The Book of Mormon says that the people of King Benjamin, “took of the firstlings of their flocks, that they might offer sacrifice and burnt offerings according to the law of Moses” (Mosiah 2:3), yet firstlings were never used for burnt offerings under Mosaic Law.
Under Mosaic law, firstlings (firstborn animals) were dedicated to the Lord (Exodus 13:12, 15). The children of Israel were commanded to bring them to the temple where they were sacrificed, and part of the animals would be eaten by the priests (Lev. 17:8–9; Num. 18:17; Deut. 12:17–18; 15:19–20). There is no suggestion in the Bible, however, that firstlings were ever used for the ola “burnt offering” in which the entire animal was consumed by fire on the altar.
Some readers have interpreted the account in Mosiah 2:3 as suggesting that they were.
Yet a more plausible reading of the text, is that in accordance with Mosaic law, the Nephites brought the firstlings of their flocks to the temple for sacrifice and that they also brought other unspecified animals for the burnt offering. Some biblical scholars have suggested that references to “sacrifices and burnt offerings” in certain passages may be understood as “a merism for the entire sacrificial system.” Merismus is a literary device sometimes used in Hebrew and in the Book of Mormon to represent an entire subject only by mentioning some of its parts. In other words, the phrase “sacrifices and burnt offerings” can be understood to include all sacrificial offerings made under the law of Moses without mentioning each specifically. It is reasonable to read and interpret the text of Mosiah 2:3 in a similar way.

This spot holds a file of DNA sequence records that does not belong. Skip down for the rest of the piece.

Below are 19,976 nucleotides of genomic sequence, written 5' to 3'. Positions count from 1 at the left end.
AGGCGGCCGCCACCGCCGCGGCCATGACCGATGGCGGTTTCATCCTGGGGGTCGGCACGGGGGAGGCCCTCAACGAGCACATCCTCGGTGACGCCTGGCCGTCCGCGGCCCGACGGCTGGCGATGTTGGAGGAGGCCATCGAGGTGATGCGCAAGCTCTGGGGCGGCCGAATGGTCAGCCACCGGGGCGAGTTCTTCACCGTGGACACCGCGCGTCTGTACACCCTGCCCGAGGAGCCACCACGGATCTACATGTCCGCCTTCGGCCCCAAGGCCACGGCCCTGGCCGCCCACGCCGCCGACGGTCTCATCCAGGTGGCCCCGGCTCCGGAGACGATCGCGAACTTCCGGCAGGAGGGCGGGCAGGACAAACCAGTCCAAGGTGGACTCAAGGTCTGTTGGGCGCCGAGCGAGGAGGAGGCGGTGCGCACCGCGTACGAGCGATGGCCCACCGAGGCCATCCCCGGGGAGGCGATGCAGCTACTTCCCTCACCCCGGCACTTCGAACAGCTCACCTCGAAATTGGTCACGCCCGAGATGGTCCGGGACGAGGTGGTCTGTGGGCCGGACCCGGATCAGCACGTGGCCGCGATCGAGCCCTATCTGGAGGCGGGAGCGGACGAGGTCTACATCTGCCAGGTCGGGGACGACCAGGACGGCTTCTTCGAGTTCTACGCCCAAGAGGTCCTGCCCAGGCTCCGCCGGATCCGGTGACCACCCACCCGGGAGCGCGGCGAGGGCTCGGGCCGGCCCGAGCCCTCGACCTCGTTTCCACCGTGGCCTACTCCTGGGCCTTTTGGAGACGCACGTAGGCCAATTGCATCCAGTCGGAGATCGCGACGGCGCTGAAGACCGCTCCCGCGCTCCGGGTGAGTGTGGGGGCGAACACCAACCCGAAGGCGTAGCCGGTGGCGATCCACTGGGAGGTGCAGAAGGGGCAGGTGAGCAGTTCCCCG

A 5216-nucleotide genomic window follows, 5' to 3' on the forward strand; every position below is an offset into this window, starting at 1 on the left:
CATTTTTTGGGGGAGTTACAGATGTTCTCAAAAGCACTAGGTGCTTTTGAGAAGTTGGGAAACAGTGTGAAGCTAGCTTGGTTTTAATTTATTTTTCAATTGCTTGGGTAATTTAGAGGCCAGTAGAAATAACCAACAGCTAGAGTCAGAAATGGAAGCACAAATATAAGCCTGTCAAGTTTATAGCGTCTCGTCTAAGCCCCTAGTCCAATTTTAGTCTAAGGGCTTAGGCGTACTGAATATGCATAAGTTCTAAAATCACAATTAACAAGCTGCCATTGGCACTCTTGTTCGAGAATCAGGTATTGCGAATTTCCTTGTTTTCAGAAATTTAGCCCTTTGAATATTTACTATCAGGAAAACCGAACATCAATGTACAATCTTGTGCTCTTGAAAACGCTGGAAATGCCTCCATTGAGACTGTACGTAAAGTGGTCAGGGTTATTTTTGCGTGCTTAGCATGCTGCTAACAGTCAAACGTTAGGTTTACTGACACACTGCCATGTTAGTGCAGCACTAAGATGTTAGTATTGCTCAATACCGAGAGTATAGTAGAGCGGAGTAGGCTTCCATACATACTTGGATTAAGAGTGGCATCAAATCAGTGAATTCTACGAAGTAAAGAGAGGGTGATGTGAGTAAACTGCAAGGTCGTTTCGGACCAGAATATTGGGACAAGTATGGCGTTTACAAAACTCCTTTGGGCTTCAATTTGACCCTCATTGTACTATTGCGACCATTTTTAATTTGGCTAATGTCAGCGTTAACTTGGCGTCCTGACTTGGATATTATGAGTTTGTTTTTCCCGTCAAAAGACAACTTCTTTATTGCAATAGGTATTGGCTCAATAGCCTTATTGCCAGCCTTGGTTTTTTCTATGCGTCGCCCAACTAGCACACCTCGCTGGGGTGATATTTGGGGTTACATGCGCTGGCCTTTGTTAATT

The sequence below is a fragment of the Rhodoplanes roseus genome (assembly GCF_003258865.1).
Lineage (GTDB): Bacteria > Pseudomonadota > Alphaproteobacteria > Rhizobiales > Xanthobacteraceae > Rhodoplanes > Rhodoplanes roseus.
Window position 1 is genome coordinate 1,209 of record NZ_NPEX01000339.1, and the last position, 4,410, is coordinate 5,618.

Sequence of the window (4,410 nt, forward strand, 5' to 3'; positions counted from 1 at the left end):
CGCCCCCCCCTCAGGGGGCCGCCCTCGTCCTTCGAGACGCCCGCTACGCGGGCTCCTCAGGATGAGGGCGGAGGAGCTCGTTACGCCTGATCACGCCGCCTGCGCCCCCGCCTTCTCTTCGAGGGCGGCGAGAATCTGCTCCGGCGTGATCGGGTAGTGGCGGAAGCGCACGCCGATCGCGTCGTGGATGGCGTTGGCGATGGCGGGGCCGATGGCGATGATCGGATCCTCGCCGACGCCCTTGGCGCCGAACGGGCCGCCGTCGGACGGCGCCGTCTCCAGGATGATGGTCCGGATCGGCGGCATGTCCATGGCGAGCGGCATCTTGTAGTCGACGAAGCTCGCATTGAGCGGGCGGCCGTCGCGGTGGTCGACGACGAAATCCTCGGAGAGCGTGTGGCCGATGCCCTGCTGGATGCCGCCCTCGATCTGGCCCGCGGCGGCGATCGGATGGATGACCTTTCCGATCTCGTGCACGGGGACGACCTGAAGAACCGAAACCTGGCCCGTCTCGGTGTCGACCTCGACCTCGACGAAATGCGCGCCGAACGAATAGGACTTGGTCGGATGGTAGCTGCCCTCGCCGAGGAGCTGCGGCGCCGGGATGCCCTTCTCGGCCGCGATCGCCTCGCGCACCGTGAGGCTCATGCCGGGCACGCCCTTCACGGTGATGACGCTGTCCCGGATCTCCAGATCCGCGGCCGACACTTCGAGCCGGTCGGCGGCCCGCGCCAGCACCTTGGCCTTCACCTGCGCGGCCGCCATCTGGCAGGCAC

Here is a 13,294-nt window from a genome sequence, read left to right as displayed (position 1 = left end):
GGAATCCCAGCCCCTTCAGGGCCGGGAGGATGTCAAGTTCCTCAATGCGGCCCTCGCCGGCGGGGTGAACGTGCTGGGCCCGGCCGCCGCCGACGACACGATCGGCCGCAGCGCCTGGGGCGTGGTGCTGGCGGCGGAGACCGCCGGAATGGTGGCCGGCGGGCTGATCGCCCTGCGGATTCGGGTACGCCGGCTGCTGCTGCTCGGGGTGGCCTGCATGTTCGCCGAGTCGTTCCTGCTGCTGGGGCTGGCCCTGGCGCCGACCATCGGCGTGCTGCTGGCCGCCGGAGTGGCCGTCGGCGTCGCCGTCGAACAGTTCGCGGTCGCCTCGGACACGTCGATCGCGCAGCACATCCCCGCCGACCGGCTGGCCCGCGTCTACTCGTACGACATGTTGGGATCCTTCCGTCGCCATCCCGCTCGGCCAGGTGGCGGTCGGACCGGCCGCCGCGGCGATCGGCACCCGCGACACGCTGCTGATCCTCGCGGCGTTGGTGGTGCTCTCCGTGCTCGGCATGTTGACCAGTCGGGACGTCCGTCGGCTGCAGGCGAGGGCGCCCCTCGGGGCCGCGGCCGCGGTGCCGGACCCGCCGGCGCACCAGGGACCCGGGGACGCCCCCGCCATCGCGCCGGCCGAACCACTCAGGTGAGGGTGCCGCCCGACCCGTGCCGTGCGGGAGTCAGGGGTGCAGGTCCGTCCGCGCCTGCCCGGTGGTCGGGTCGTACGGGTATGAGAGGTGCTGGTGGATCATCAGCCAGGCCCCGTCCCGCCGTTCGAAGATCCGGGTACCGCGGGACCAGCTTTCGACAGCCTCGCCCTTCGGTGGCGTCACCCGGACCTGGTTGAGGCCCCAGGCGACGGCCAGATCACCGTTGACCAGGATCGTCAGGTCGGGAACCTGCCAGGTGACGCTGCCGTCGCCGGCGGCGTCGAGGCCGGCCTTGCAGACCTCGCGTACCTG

John W. Welch, “The Temple in the Book of Mormon,” in Temples of the Ancient World: Ritual and Symbolism, ed. Donald W. Parry (Salt Lake City, UT: Deseret Book and FARMS, 1994), 297–387.
Matthew Roper and John Tvedtnes, “Firstlings, Sacrifices, and Burnt Offerings,” Insights: An Ancient Window 26, no. 5 (2006): 2.